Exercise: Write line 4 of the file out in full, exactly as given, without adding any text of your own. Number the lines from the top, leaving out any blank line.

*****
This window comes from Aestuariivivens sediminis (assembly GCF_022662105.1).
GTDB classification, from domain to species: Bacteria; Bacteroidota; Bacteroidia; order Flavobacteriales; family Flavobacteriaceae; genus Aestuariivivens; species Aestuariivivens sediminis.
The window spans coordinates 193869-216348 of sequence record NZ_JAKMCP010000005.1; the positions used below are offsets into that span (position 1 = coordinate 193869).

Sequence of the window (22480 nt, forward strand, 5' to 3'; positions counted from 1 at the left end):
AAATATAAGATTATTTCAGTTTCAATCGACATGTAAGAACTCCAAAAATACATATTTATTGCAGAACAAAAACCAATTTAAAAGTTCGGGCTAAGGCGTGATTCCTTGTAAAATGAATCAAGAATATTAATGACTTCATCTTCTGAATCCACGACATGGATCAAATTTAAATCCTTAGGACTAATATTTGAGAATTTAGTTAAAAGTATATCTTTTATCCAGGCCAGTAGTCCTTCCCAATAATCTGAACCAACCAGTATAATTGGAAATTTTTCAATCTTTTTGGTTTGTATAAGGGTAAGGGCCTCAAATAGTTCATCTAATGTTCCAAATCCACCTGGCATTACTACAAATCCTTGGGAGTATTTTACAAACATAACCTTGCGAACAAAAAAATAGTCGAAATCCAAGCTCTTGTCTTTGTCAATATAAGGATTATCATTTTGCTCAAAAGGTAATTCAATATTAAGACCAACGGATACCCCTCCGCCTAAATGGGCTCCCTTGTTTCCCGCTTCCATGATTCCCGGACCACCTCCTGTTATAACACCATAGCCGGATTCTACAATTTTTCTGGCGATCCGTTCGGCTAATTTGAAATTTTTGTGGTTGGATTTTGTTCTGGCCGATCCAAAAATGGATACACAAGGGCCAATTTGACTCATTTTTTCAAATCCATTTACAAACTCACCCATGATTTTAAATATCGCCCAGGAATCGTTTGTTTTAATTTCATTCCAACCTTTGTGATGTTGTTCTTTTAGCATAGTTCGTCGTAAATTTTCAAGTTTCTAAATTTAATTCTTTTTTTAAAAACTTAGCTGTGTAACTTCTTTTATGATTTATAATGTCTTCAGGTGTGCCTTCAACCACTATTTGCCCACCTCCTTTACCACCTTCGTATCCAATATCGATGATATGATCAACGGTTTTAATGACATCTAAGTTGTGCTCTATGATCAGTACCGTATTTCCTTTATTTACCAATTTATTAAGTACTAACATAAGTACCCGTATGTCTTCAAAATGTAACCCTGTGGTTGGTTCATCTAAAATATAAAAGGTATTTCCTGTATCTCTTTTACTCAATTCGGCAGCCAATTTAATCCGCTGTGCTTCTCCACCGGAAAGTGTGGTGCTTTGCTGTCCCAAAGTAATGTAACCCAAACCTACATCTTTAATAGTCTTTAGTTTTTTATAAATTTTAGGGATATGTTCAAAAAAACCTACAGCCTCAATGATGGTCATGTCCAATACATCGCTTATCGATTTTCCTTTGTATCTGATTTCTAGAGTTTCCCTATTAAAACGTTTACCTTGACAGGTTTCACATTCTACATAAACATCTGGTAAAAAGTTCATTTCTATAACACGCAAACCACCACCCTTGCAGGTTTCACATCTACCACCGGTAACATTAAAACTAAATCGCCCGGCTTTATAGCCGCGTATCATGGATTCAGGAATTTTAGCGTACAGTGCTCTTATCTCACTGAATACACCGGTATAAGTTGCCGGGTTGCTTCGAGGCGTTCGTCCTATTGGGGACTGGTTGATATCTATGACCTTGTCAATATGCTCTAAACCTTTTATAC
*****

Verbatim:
Sequence of the window (22480 nt, forward strand, 5' to 3'; positions counted from 1 at the left end):